The Duchess of Cornwall is continuing to work from home—her home in Scotland, that is. She and Prince Charles have been staying at Birkhall, their residence on the queen’s Scottish estate, amid the coronavirus crisis, and have continually shared updates on their life up north.
This morning, Clarence House (the couple’s official residence and office) released a new image of Camilla keeping up with her royal duties. The duchess, holding her dog Beth, was photographed while on the phone with Silver Line founder Dame Esther Rantzen and a 90-year-old named Betty.
Betty is a regular user of Silver Line, a helpline for the elderly, of which the duchess is a patron. She’s been writing to Camilla since the duchess visited the Silver Line in Blackpool in 2017.
A composite of Betty, Camilla, and Esther on the phone.CLARENCE HOUSE
But what will be particularly interesting for royal watchers is the background of the photo, which offers a rare glimpse of Birkhall’s interior. The wall is draped in an overlarge tapestry (sadly, it’s not clear from this photo if it’s depicting a scene, or just abstract). Above Camilla’s left shoulder, there’s a painted portrait of a young Charles placed on a diminutive easel, next to a hard-to-decipher photo with a second image placed inside the frame (lots of little kids… Camilla’s grandchildren, perhaps?!).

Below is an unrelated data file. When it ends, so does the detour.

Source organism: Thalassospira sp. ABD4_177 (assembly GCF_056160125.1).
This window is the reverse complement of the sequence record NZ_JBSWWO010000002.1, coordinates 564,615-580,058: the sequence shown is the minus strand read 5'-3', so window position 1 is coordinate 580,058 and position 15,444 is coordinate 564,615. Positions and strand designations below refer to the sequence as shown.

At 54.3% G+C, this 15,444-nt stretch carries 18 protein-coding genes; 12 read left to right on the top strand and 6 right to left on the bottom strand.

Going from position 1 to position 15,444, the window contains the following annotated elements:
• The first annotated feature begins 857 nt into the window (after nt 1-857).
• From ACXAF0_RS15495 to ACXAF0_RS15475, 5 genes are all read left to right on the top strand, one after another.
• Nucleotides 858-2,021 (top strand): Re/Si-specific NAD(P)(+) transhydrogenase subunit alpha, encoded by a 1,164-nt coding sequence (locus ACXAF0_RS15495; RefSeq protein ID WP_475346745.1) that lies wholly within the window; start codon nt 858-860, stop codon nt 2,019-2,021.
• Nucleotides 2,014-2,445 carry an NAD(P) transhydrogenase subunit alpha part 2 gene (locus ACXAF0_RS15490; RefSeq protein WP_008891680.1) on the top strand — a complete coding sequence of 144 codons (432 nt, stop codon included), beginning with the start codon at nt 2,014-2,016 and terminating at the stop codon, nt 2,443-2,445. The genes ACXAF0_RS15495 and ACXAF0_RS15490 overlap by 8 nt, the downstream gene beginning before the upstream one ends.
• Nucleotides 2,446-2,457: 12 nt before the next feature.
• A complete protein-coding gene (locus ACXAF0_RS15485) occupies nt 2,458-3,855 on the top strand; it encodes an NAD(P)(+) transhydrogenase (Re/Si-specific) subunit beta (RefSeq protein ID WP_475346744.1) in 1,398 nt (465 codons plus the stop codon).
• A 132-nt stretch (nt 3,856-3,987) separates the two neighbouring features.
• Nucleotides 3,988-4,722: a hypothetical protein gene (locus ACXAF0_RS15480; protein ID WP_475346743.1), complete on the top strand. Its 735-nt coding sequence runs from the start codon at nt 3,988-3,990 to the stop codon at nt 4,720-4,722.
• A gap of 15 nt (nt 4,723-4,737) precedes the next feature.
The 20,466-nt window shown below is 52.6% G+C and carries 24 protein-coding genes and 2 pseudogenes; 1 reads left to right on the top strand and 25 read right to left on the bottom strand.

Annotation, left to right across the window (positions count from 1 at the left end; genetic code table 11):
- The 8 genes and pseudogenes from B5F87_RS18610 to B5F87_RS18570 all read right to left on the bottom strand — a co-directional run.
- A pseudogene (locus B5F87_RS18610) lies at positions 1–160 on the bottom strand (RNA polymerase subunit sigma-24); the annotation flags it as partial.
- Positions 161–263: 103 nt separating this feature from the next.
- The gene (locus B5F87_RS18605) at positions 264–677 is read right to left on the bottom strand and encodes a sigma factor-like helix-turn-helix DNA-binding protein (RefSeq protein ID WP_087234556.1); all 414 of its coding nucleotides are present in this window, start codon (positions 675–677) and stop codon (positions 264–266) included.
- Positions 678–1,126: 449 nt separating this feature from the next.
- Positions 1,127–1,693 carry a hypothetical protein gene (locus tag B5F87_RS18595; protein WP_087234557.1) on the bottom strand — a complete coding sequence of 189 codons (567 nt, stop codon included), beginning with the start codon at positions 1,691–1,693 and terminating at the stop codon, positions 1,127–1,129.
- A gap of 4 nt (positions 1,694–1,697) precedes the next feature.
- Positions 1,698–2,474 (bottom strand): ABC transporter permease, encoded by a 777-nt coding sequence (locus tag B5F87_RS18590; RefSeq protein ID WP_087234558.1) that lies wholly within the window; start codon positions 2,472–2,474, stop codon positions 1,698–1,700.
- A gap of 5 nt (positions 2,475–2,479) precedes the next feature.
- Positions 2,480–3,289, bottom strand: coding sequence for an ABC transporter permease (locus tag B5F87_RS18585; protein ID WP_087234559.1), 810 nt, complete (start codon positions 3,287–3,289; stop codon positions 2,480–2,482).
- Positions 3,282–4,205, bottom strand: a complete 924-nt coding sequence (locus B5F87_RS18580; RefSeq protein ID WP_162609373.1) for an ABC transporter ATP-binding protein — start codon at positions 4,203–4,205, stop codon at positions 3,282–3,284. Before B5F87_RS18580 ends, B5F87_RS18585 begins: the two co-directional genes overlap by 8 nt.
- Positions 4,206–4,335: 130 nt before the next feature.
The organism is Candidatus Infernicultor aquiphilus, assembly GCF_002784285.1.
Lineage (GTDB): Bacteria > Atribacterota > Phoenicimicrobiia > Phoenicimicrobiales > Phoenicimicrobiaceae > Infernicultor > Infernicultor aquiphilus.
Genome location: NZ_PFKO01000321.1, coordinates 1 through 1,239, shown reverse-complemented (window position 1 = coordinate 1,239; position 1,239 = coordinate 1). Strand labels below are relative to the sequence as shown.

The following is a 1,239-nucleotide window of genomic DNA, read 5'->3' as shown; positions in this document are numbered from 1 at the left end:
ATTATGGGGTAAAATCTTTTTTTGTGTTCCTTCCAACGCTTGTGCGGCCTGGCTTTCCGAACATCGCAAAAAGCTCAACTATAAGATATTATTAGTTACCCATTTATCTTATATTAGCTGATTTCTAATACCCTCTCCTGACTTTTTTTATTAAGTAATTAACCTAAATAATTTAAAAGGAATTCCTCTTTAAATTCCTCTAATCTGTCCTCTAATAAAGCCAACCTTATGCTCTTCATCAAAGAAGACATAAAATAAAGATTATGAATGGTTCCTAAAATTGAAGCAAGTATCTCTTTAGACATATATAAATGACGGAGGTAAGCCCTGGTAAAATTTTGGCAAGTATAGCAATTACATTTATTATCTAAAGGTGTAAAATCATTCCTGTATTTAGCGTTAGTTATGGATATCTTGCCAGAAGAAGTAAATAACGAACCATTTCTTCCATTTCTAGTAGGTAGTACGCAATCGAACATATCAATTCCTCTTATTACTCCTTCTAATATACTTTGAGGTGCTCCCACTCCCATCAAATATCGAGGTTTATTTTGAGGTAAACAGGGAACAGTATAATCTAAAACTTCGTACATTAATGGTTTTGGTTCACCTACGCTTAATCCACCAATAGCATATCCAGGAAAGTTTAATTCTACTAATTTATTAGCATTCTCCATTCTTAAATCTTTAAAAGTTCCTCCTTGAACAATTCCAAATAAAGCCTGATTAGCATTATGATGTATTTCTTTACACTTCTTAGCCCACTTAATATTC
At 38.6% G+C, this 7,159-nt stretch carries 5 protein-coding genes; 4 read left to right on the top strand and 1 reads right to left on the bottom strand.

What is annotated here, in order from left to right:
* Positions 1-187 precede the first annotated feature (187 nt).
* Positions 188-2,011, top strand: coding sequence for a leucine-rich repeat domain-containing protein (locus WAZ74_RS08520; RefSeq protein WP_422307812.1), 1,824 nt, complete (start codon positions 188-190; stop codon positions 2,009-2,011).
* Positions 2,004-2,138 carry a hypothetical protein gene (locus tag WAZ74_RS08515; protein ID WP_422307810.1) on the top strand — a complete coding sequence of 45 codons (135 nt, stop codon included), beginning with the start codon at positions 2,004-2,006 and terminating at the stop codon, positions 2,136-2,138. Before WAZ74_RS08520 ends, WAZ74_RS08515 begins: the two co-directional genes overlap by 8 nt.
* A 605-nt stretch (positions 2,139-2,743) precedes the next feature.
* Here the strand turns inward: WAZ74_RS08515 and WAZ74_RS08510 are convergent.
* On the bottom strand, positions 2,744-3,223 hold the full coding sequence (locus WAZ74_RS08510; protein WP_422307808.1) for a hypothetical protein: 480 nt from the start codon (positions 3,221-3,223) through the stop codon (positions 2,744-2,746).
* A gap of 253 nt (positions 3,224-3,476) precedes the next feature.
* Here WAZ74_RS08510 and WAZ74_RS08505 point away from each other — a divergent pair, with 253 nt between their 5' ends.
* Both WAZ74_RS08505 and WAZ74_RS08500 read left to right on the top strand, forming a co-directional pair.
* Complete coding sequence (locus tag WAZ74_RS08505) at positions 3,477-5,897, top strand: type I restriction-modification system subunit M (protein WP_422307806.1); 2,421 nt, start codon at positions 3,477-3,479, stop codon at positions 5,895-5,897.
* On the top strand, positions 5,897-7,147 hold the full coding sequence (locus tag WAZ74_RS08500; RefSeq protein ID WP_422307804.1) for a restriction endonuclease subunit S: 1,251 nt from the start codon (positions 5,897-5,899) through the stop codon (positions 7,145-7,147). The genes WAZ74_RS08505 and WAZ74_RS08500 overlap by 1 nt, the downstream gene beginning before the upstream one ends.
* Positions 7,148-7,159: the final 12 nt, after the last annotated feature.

The true pièce de résistance, however, is placed on a side table on the other side of the room. There, a little squirrel sculpture sits in contemplation, peering through his little glasses. A trinket for the ages.
Of course, it shouldn’t be all that surprising that a squirrel has prime placement in Charles’s home. Back in 2018, Prince William revealed that his father taken quite a liking to the forest creatures. “He is completely infatuated by the red squirrels that live around the estate in Scotland—to the extent that he’s given them names and is allowing them into the house,” William said in Country Life magazine.
The Prince of Wales didn’t deny it. “They come into the house at Birkhall and we get them chasing each other round and round inside. If I sit quietly, they will do so around me,” he said. “Sometimes, when I leave my jackets on a chair with nuts in the pockets, I see them with their tails sticking out, as they hunt for nuts—they are incredibly special creatures.”